In cooperation with Harris-Galveston Subsidence District, the City of Houston, Fort Bend County Subsidence District, Lone Star Groundwater Conservation District, and Brazoria County Groundwater Conservation District, the U.S. Geological Survey Texas Water Science Center Gulf Coast Program collects, processes, and interprets groundwater-level and aquifer-sediment-compaction data to understand the effects of groundwater withdrawal on land subsidence in the Houston-Galveston region, Texas.
Land subsidence is the gradual lowering of land-surface elevation. In the Houston-Galveston region, land subsidence is caused by compaction of fine-grained aquifer sediments (silts and clays) below the land surface due to groundwater withdrawals. Removing water from fine-grained aquifer sediments compresses the aquifer leaving less pore space available to store water resulting in the lowering (sinking or settling) of the land-surface. Most compaction that occurs as a result of groundwater withdrawals is irreversible; even if groundwater levels rise, compacted sediments and the associated land-surface lowering would remain as-is.
The three primary aquifers in the Gulf Coast aquifer system in the Houston-Galveston region are the Chicot, Evangeline, and Jasper, which are composed of laterally discontinuous deposits of gravel, sand, silt, and clay.
Groundwater withdrawn from the Chicot, Evangeline, and Jasper aquifers has been the primary source of water for municipal supply, commercial and industrial use, and irrigation in the Houston-Galveston region since the early 1900s.
Prior to 1975, the withdrawal of groundwater from the Chicot and Evangeline aquifers was unregulated, and water levels in the aquifers were declining with associated depressuring, dewatering, and compaction resulting in subsidence.
By 1977, the withdrawals had resulted in water-level altitude declines of 300 and 350 ft below datum in the Chicot and Evangeline aquifers, respectively, in southeastern Harris County, and correspondingly, by 1979, as much as 10 ft of subsidence had occurred in the Houston-Galveston region.
To address the issues associated with land-surface subsidence and compaction, the 64th Texas State Legislature authorized the establishment of the Harris-Galveston Subsidence District to regulate and reduce groundwater withdrawals in Harris and Galveston Counties. Subsequent to establishing the Harris-Galveston Subsidence District, the Texas State Legislature established the Fort Bend Subsidence District and two groundwater conservation districts: Lone Star Groundwater Conservation District and, most recently, Brazoria County Groundwater Conservation District in the Houston-Galveston region to provide for the regulation of groundwater withdrawals in areas within their jurisdiction.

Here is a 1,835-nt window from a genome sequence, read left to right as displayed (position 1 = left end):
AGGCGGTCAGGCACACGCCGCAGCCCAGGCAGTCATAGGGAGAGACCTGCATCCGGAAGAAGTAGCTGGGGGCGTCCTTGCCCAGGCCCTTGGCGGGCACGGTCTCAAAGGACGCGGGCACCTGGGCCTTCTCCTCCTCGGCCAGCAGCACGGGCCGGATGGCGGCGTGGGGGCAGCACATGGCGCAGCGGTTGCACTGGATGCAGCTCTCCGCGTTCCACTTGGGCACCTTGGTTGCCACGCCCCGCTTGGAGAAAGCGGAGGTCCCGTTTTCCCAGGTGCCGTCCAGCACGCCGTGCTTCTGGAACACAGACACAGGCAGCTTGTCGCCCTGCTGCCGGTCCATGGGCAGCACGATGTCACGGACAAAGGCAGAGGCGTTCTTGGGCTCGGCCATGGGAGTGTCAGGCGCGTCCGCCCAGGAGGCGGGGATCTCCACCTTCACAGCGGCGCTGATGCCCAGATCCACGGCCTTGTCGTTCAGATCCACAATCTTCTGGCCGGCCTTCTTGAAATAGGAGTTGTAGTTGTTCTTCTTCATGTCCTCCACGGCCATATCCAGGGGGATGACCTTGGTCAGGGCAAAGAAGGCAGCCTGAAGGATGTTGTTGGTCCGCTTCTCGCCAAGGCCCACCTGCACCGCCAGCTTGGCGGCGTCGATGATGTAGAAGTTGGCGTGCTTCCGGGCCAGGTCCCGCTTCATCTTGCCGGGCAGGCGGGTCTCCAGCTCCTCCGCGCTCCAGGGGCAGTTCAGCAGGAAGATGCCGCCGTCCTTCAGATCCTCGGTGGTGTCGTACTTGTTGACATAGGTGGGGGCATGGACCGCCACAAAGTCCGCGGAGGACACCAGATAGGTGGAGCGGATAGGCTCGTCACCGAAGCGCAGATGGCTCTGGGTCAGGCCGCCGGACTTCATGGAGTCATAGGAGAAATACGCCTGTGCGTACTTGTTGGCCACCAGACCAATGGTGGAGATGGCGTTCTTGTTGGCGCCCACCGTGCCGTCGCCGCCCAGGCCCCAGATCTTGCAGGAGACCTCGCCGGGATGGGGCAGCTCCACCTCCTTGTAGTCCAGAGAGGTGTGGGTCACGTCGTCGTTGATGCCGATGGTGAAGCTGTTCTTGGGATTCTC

1975: Established by Texas State Legislature.
1976: First regulatory area (Area of Concentrated Emphasis: ACE) established.
1985: Divided into 8 regulatory areas by amount of groundwater reduction needed.
1992: Regulatory areas redivided into 7 areas.
1999: Regulatory areas converted into 3 primary areas.
2013: HGSD regulatory plan updated.
1989: Established by the Texas State Legislature.
2003: Regulatory areas divided into area A, which includes the Richmond-Rosenberg subarea, and area B.
2001: Established by the Texas State Legislature.
2005: Established by the Texas State Legislature.
Since 1977, the USGS Texas Water Science Gulf Coast Program has published regional groundwater maps for the Houston-Galveston Region, Texas. After collecting and evaluating groundwater-level data for quality control, data are incorporated into a geographic information system (GIS) and used for the construction of regional water-level altitude and regional water-level change contour maps.
Regional water-level altitude maps were created by manually interpolating contours of water-level altitude data at observation wells in the Houston-Galveston Region. Water-level altitude is calculated at each well by subtracting the water-level measurement (depth to water below land surface) from the referenced well land-surface altitude. The accuracy of the referenced well land-surface altitude data has improved through time and the most accurate land-surface altitude data available at the time of publication were used in the creation of each regional water-level altitude contour map.
Regional water-level change contour maps were constructed by interpreting the compiled water-level altitude data as the difference in water-level altitude at each well for the water-level data collection year and the historical year or as the difference in water-level altitude at each well for the water-level data collection year and the interpolated water-level altitude of the historic year from a modeled surface. Interpolated modeled water-level altitude surfaces were only used to compute differences when wells were destroyed or were not measured during the individual publication study period. Further information detailing the data processing and map creation for each published regional water-level altitude and regional water-level change contour map can be found in the individual year publication.
USGS measures over groundwater levels in over 700 wells in an 11-county area annually in the Houston-Galveston area in order to develop a regional depiction of groundwater levels. The cumulative compaction in the Chicot and Evangeline aquifers are measured at 13 extensometer stations in the 11-county area.
Water-level altitude contours, wells, and compaction data have been combined in an interactive map that allows users to view annual water-level altitudes from 1977 through the present, water-level changes over time, and historical time series of compaction data.Explore the Data
Groundwater-level and compaction data are available as part of USGS data products.Get the Compaction Data Get the Water-Level Data Get the Latest Report